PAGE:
Juniors claim international cup wins

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Dunedin’s junior football players have shown their worth at an international tournament.

Maori Hill JFC’s 11th grade team and Dunedin Tech JFC’s 10th grade team won their grades in the Christchurch International Cup last month.

Maori Hill team coach Murray Devereux said it was third time lucky for his side, which had finished fifth and fourth in the tournament in previous years.

The team won its three pool play games against Ferrymead Bays, St Albans Shirley FC and Nelson Suburbs, before moving into the quarter finals where it beat Cashmere Technical 3-2.

Its semifinal game against Waterside Karori was 1-1 at full time, so the teams went to a penalty shootout, which Maori Hill won.

It then played Nomads United in the final.

Devereux said the game was nerve-racking to watch, and his side was trailing by one goal for most of the game.

The team fought back to level the score by the final whistle, and the game was decided on another penalty shootout.

“It was a pretty even game really.

“I was pretty nervous but when it went to penalties I felt a little bit more comfortable because I had quite a lot of faith in my goal keeper and our penalty-takers.”

Maori Hill landed all three of their attempts, and the Nomads players missed theirs.

Devereux said he was proud of his team, and they were a “good bunch of lads to coach”.

Zach Cashmore and goal-keeper William Laws played particularly well, he said.

“The boys were very happy.”

Dunedin Tech co-coach Michael Abbott said his team was “ecstatic” to win the under-10 grade.

Getting gold . . . Christchurch International Cup under-10 winners Dunedin Technical AFC team (back from left) Eddie Bracey, Will Heggie, Marlon Scott, (middle from left) coach Michael Abbott, Harry Newcombe, Ryder Guthrie, Ethan McNeill, Jackson Shaw, coach Kevin Shaw, (front from left) Levi Simpson, Max Nation, Logan Thompson, Cooper Maclean and Harper Abbott. PHOTO: SUPPLIED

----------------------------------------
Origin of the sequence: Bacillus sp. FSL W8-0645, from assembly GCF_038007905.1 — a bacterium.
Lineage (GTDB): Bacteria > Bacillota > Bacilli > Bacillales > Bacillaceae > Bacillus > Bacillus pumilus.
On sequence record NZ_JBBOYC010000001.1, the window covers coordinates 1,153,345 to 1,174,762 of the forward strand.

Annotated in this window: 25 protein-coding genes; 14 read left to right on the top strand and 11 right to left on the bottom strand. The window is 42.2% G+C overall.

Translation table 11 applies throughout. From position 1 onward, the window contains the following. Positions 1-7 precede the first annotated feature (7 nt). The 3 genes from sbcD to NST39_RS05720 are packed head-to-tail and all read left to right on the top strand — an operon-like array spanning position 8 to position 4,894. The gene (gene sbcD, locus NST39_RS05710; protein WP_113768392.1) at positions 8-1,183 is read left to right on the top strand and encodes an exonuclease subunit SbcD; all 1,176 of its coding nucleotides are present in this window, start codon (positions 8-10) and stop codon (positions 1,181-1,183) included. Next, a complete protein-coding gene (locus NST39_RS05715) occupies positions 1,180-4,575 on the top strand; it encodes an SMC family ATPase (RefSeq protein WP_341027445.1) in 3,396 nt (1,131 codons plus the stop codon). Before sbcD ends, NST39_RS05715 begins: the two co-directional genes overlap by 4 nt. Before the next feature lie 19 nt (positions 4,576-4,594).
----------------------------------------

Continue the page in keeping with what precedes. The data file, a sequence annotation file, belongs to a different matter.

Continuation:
In pool play, it won its first two games against Christchurch United White and Central Auckland, and drew with Cashmere Technical.

“That made us top of our group and put us into the top eight.”

Its quarterfinal game against FC Nelson was drawn at the end of regulation time, so the teams went to a penalty shootout, which Dunedin Tech won.

The team then played Christchurch United Blue in the semifinal.

“They were favourites to win the whole competition. They won it last year.”

That game ended in a draw and the teams went to a penalty shootout.

Dunedin Tech won 3-2 to secure a place in the final against a Waterside Karori side.

That game was also drawn at full time, so Dunedin Tech lined up for its third penalty shootout.

“Pens are a bit of a lottery sometimes.

“Ryder [Guthrie], our goal keeper, he took our last one to win it.

“He walks out of goal and then steps up and takes a pen.

“All the kids just all went and jumped on him.”

Ryder was named the most valuable player in the grade, Abbott said.

“He helped us a lot in the penalty shootouts but it’s all about the team.

“The whole team did well.”

The team was well-supported by parents who had made the trip.

“I think they were the loudest supporters in the whole place.”

The team competed in the tournament last year, and most members had been playing together for a couple of years, Abbott said.

“They are just a neat bunch of kids who are just keen to learn.”